Film Review: Beverly Hills Cop III (1994)

Release Date: May 25th, 1994
Directed by: John Landis
Written by: Steven E. de Souza
Based on: characters by Danilo Bach, Daniel Petrie Jr.
Music by: Nile Rodgers
Cast: Eddie Murphy, Judge Reinhold, Hector Elizando, Theresa Randle, Timothy Carhart, John Saxon, Alan Young, Gilbert R. Hill, Bronson Pinchot, Stephen McHattie, Michael Bowen, Al Leong (uncredited), Al Green (cameo), George Lucas (cameo), Joe Dante (cameo), Ray Harryhausen (cameo), John Singleton (cameo)

Eddie Murphy Productions, Paramount Pictures, 104 Minutes

Review:

“[his last words] Axel, you on a coffee break? Go get that son of a bitch.” – Inspector Todd

The words “they waited too long” definitely apply to what was Beverly Hills Cop III.

This was one hell of a dud that lost many of the key players and only brought back Eddie Murphy, Judge Reinhold, Gil Hill… just so they could kill him in the opening sequence, and Bronson Pinchot, who only appeared in the first movie in two very minor scenes.

Additionally, this closing chapter in the franchise was mostly devoid of any real humor, as Eddie Murphy barely told any jokes, barely did his signature laugh and kind of just zombie walked through his scenes giving one of the flattest performances of his career.

In fact, his scenes with Bronson Pinchot actually show how dry Murphy is in this, as Pinchot steals the scenes right out from under him.

Judge Reinhold was made to look like a total doofus and they ignored what was established with his character in the previous film, which saw him open up and reveal that he was a gun nut similar to Eugene Tackleberry from the Police Academy movies. Here, he just carries a tiny pistol, looks the opposite of badass and pretty much just acts like a total dope.

Being that this was directed by John Landis is absolutely baffling. Landis is a top notch director that made several classics over the course of a decade and a half before this movie. I’m not sure if the script ended up getting butchered or if a lot was left on the cutting room floor but this is, hands down, one of the worst things Landis has ever had attached to his name.

Harold Faltermeyer didn’t return to score this film and man, it really shows. The score is generic as fuck and the famous Axl Foley theme is reworked and completely destroyed by brass instruments, completely taking away from the funky synth grooves that we got in the first two pictures.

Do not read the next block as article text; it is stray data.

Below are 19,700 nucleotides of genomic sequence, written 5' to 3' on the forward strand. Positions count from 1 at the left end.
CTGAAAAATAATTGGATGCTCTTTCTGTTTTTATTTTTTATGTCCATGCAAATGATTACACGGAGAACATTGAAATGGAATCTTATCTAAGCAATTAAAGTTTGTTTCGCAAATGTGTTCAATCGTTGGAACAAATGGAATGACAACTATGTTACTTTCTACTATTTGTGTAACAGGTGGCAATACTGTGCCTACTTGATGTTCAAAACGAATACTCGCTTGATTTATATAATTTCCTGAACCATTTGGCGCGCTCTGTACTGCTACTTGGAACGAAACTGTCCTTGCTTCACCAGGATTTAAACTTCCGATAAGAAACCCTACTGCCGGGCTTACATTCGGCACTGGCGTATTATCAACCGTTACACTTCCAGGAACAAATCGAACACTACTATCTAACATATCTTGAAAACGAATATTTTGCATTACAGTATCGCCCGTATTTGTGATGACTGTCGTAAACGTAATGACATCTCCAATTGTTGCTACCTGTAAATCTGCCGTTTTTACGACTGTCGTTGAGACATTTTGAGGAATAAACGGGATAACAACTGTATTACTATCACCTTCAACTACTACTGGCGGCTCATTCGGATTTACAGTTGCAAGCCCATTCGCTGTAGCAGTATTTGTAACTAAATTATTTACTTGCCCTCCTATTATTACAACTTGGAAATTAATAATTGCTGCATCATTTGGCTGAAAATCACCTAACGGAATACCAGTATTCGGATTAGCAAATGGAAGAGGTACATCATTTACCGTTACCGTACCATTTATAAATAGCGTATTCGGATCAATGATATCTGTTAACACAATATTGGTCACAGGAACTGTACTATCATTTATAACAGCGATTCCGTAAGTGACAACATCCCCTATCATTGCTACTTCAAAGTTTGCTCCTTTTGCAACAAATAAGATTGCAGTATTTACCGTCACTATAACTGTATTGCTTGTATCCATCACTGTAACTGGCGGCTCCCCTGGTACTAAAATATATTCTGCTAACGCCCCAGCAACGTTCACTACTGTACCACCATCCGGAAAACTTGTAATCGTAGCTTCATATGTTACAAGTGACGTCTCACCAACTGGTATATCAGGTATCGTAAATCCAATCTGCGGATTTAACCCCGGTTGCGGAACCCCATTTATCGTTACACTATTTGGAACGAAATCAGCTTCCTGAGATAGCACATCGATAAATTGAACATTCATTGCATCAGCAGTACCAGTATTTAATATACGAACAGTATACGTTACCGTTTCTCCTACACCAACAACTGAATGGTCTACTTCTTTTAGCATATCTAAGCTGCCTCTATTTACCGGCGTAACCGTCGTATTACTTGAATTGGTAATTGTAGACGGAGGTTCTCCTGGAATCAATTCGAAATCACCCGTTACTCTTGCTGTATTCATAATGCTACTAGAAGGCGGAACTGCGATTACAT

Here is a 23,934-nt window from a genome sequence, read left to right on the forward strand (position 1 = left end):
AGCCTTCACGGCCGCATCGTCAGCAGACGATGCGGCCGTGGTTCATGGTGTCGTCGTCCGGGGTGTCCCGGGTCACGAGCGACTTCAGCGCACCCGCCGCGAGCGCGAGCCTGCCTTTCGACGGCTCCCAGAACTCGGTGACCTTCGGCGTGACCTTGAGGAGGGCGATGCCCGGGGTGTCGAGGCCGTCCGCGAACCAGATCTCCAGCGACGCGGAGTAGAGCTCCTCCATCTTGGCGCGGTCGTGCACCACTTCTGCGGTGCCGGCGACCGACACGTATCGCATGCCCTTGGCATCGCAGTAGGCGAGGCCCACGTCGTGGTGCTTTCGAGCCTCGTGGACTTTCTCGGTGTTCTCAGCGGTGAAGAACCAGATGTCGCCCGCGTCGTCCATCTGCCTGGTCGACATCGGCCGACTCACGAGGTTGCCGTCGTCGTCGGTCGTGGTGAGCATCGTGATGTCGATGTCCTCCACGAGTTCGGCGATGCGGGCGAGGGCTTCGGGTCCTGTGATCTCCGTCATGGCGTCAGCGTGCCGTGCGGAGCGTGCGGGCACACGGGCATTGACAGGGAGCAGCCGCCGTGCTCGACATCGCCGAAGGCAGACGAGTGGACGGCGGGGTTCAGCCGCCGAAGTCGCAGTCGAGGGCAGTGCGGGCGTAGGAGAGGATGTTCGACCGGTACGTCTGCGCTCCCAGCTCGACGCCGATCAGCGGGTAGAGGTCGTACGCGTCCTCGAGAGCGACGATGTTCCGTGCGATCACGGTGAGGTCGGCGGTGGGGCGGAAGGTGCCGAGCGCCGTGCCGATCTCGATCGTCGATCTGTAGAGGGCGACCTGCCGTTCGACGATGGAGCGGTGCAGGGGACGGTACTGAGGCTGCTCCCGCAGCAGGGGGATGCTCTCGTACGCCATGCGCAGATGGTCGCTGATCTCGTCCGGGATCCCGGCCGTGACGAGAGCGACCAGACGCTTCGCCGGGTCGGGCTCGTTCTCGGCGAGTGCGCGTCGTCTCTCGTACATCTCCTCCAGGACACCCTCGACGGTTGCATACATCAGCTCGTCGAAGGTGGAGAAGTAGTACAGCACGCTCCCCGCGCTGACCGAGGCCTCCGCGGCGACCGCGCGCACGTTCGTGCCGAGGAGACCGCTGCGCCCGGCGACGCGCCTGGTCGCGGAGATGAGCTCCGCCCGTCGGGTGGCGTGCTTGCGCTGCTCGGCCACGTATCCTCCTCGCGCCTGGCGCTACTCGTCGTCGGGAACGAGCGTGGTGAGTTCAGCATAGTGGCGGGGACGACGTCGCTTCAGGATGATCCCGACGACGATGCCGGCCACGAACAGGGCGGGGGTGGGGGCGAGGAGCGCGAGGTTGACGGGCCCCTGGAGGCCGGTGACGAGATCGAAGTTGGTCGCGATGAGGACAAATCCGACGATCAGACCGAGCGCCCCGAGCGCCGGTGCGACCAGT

In fact, when the brass gets real heavy in the score, it almost sounds like its trying to emulate a James Bond movie. I guess that’s fitting as Bronson Pinchot essentially plays a ripoff of Q and Axl Foley has a bunch of weird gadgets to use ala Bond.

I think that the franchise should’ve just ended with two. This proves that it’s really, really hard to catch lightning in a bottle for a third time.

Rating: 4.75/10
Pairs well with: the other Beverly Hills Cop movies, as well as the 48 Hours and Lethal Weapon films.

Film Review: One Crazy Summer (1986)

Also known as: Greetings from Nantucket (working title)
Release Date: August 8th, 1986
Directed by: Savage Steve Holland
Written by: Savage Steve Holland
Music by: Cory Lerios
Cast: John Cusack, Demi Moore, Curtis Armstrong, Bobcat Goldthwait, Joel Murray, William Hickey, Joe Flaherty, Mark Metcalf, John Matuszak, Kimberly Foster, Matt Mulhern, Tom Villard, Jeremy Piven, Rich Hall, Taylor Negron, Billie Bird

A&M Films, Warner Bros., 93 Minutes

Review:

“[Reading the obituaries] “Hey, Hoops, you ever notice how people die in alphabetical order?” – George Calamari

One thing that makes this film so damn fun to watch is that it was chock full of a lot of talent from the time.

While it stars John Cusack and Demi Moore, it boasts great comedic and character actors like Bobcat Goldthwait, Curtis Armstrong, Joel Murray, William Hickey, Joe Flaherty, Taylor Negron, Rich Hall and Billie Bird. It also features big man John Matuszak a.k.a. Sloth from The Goonies and a very young Jeremy Piven.